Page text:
Into The Void: How Myrkur And Zeal & Ardor Are Changing Black Metal
Since its bloody birth in the ’80s and its even bloodier defining period in the early ’90s, black metal has been twisted into many weird and wonderful shapes, with numerous artists taking threads of the genre and weaving them through disparate musical forms. There are grand symphonic sweeps and pockets of post-rock introspection, gnarly blackened thrash and bands dabbling with dark electronica.
But few acts from the great black metal diaspora are quite as distinctive and fearlessly inventive as one-person creative outlets Myrkur or Zeal & Ardor. Myrkur, the brainchild of Danish composer Amalie Bruun, mix strains of black metal aggression with folk, classical and ethereal beauty. Zeal & Ardor, meanwhile, emerged from the creative mind of Swiss-American Manuel Gagneux, initially as a sort of jokey genre-splicing challenge set by users who’d frequent the infamous 4chan forums. Essentially, people would propose unlikely combinations of music styles and Manuel would make their wishes a reality, bashing out music on a computer.
On the face of it, a combination of black metal and African-American spirituals probably seemed like one of the more outré suggestions. As he continued to work on it under the guise of Zeal & Ardor, however, Manuel realised he had something special on his hands and that these two seemingly alien strands of music did have some parallels.
“I think they each have to do with being extreme,” he muses. “It’s easy to see the extremity in black metal because of the aggression, but there’s also an uncompromising emotionality in spiritual and gospel music. It came from the dark places of slavery and it was a form of escapism for those people. Making something perversely happy. I guess it’s kind of a fantasy for someone who’s going through something terrible. It’s never just a song that makes you feel kinda sad or kinda happy; it’s always ecstatic or utterly gutted, and that’s something the two genres share.”
If Zeal & Ardor started as a bit of a joke, Manuel’s underlying love and appreciation for black metal came from a very real place.
“I’d been immersed in it since I was 14. I was hanging out with some friends, this guy popped on a Burzum record, and I was immediately entranced,” he nods. “There’s uncompromising aggression, but there are also layers to a lot of black metal. There’s the harsh, abrasive stuff that hits people immediately and probably puts a lot of people off. But there’s also a tender, even beautiful undertone. There are hidden melodies and there’s hidden beauty, I guess, behind all that harsh barrage.”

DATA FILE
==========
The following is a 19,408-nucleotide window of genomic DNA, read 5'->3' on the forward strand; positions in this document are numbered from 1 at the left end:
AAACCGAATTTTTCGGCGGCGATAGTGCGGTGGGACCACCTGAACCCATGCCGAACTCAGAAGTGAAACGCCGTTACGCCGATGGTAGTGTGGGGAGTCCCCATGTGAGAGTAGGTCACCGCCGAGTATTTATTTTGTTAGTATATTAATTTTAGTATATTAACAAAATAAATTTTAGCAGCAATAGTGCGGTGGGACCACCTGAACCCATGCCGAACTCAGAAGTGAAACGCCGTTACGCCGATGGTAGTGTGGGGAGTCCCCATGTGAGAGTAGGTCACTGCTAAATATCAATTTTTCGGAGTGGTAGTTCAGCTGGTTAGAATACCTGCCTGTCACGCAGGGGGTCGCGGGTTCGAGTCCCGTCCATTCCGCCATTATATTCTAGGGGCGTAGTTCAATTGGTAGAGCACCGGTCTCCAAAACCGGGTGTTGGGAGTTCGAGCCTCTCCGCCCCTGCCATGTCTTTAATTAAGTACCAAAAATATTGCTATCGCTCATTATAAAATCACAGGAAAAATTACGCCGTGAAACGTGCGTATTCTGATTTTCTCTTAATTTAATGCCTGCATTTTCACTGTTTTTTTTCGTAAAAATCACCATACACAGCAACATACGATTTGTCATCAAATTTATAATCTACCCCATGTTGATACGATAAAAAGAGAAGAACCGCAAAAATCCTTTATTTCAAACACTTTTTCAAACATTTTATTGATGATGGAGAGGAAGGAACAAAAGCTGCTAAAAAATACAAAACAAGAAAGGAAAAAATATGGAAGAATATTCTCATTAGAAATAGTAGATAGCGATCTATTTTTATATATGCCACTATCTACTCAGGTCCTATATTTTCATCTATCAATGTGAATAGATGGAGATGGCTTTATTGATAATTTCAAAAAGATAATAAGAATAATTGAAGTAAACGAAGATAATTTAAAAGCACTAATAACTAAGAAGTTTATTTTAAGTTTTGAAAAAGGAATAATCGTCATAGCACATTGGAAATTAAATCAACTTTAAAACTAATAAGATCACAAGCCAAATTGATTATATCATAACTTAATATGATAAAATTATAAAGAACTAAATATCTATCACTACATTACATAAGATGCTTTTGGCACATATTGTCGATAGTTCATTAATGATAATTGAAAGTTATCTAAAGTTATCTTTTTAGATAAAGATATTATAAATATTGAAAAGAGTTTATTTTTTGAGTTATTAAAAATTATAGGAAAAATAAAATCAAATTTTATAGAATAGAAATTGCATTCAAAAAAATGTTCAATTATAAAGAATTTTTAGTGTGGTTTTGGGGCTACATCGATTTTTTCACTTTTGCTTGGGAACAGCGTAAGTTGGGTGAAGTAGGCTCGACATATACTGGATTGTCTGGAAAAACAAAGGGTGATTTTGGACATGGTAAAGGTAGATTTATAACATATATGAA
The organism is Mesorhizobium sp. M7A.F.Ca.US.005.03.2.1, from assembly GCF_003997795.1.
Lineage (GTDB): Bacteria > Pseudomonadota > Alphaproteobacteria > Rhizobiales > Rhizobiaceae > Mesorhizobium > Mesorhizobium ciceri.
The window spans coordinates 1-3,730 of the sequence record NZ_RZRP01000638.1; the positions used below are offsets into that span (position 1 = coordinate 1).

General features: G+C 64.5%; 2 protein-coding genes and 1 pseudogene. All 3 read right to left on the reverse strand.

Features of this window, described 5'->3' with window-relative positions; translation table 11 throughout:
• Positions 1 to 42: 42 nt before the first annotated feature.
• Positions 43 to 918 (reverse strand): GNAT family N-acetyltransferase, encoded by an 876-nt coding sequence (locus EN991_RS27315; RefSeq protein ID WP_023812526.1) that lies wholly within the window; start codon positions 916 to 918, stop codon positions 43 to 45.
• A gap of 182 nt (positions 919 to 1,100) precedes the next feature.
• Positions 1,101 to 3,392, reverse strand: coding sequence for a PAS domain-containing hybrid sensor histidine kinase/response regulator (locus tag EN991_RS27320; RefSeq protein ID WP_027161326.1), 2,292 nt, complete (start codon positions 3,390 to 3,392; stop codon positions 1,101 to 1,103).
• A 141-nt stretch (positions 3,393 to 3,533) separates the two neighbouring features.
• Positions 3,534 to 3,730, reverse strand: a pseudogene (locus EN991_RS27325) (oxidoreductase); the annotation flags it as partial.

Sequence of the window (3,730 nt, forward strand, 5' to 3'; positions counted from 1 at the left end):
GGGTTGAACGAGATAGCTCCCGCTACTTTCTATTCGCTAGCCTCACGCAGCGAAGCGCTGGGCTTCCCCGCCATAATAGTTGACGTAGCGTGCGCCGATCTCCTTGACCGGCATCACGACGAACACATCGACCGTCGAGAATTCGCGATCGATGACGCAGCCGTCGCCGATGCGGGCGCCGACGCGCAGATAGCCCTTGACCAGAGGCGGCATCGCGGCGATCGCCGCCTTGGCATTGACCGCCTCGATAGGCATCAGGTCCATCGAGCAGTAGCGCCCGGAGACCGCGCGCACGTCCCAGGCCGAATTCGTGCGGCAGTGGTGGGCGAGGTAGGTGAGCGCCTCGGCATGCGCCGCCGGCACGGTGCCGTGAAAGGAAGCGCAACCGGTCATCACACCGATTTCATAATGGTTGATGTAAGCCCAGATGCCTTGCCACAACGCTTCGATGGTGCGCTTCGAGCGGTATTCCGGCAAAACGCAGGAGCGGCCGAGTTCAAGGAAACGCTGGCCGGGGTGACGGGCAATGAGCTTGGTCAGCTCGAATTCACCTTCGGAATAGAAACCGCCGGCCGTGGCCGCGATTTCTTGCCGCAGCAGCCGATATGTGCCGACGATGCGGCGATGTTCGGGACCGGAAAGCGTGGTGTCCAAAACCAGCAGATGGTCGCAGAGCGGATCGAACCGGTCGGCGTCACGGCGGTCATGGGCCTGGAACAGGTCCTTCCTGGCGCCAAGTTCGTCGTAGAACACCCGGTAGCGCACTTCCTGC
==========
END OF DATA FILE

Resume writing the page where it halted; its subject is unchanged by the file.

In the 21st century, black metal has become an international phenomenon. There are bands and fans on every continent, but its spiritual home remains in Scandinavia. Norway was the epicentre of the infamous ‘90s second wave of black metal, but Amalie says she grew up immersed in some of the same cultural and spiritual traditions in her native Denmark.
“I went to this unorthodox school where we were taught Norse mythology. I don’t remember learning much about Christianity, so that awoke my interest in that side of things very early on,” she recalls. “My mom always introduced me to stories and sagas from our part of the world when I was a kid. She talked to me about how cultures and roots shape mentalities in ways we don’t necessarily know, so that’s why it’s a passion of mine to dig even deeper.”
Her own personal introduction to black metal came via the legendary Darkthrone. Specifically their lauded 1994 album Transilvanian Hunger.
“I was surprised. I hadn’t heard anything that sounded that raw and ugly in a way, but also beautiful,” she says, echoing Manuel’s sentiments. “What drew me in was that it reminded me of classical music, which I grew up playing. It was like a different version of something that seemed familiar, even though I’d never heard it before. It’s just so melancholy, it’s almost like a fetish for people who like the dark side of life.”
Both musicians agree that the darkness of black metal acted like a beacon for their younger selves, in particular the church burnings, murders and chaos that is now irrevocably linked to the Norwegian second wave of black metal.
“I don’t think the music was overshadowed by those events, because that’s part of the lure and the mystique. This is modern-day mythology and it’s very important to black metal,” says Amalie.